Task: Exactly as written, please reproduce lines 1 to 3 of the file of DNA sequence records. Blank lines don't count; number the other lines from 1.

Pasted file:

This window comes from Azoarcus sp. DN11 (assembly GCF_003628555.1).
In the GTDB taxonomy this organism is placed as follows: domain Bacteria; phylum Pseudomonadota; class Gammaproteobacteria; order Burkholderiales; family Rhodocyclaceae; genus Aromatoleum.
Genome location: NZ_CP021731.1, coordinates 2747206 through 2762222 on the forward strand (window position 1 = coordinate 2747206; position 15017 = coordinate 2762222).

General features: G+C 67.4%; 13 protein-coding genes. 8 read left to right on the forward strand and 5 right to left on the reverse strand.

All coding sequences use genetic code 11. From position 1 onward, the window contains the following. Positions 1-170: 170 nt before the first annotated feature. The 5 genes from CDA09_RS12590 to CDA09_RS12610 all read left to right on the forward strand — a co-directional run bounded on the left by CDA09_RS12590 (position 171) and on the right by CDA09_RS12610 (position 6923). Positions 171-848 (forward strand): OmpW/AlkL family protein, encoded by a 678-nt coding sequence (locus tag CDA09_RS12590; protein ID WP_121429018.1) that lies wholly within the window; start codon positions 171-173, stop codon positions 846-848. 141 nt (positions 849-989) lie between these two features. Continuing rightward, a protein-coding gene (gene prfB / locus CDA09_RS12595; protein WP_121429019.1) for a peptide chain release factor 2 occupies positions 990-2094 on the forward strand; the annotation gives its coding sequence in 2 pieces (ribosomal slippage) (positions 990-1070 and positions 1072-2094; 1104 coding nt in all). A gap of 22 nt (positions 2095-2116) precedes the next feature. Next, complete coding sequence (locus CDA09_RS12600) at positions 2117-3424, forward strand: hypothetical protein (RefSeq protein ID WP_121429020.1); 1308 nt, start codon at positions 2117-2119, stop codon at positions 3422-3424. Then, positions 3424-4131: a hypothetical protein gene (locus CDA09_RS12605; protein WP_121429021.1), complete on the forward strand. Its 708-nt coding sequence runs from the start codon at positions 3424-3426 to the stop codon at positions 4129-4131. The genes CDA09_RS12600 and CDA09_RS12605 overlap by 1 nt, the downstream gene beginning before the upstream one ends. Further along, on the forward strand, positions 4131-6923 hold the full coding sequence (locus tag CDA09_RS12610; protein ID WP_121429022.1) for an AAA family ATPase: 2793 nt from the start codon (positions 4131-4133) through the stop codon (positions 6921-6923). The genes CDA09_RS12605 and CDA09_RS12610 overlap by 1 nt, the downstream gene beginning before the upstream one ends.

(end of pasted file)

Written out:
This window comes from Azoarcus sp. DN11 (assembly GCF_003628555.1).
In the GTDB taxonomy this organism is placed as follows: domain Bacteria; phylum Pseudomonadota; class Gammaproteobacteria; order Burkholderiales; family Rhodocyclaceae; genus Aromatoleum.
Genome location: NZ_CP021731.1, coordinates 2747206 through 2762222 on the forward strand (window position 1 = coordinate 2747206; position 15017 = coordinate 2762222).